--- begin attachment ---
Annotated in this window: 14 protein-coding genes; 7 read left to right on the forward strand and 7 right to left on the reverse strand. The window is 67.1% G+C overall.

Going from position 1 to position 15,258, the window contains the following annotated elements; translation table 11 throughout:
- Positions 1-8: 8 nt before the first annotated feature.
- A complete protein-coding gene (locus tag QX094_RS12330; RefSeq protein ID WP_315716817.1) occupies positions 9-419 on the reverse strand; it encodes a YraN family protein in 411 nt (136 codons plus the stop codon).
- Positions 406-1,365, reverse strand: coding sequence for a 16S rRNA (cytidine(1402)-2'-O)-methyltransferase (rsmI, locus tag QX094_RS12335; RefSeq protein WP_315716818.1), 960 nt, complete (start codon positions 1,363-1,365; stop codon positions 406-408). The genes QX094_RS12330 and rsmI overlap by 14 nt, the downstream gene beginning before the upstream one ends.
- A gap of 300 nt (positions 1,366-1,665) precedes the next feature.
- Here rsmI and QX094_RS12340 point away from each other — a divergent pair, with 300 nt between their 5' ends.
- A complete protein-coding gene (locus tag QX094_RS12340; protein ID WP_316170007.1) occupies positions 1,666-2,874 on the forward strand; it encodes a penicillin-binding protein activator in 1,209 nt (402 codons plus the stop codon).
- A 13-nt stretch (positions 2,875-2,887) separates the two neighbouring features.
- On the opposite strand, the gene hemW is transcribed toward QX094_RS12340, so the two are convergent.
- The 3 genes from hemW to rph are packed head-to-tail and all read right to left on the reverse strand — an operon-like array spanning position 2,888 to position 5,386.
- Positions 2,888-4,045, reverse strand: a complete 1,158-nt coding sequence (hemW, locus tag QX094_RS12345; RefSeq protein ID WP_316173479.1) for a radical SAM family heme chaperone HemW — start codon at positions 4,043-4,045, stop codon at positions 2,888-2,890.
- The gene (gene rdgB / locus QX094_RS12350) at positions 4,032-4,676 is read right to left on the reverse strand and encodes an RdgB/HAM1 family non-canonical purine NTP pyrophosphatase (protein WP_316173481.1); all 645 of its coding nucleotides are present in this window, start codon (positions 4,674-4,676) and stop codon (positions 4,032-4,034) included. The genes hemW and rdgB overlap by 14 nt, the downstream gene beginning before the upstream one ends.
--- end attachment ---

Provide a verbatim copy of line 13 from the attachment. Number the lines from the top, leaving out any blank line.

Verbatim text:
- The gene (gene rdgB / locus QX094_RS12350) at positions 4,032-4,676 is read right to left on the reverse strand and encodes an RdgB/HAM1 family non-canonical purine NTP pyrophosphatase (protein WP_316173481.1); all 645 of its coding nucleotides are present in this window, start codon (positions 4,674-4,676) and stop codon (positions 4,032-4,034) included. The genes hemW and rdgB overlap by 14 nt, the downstream gene beginning before the upstream one ends.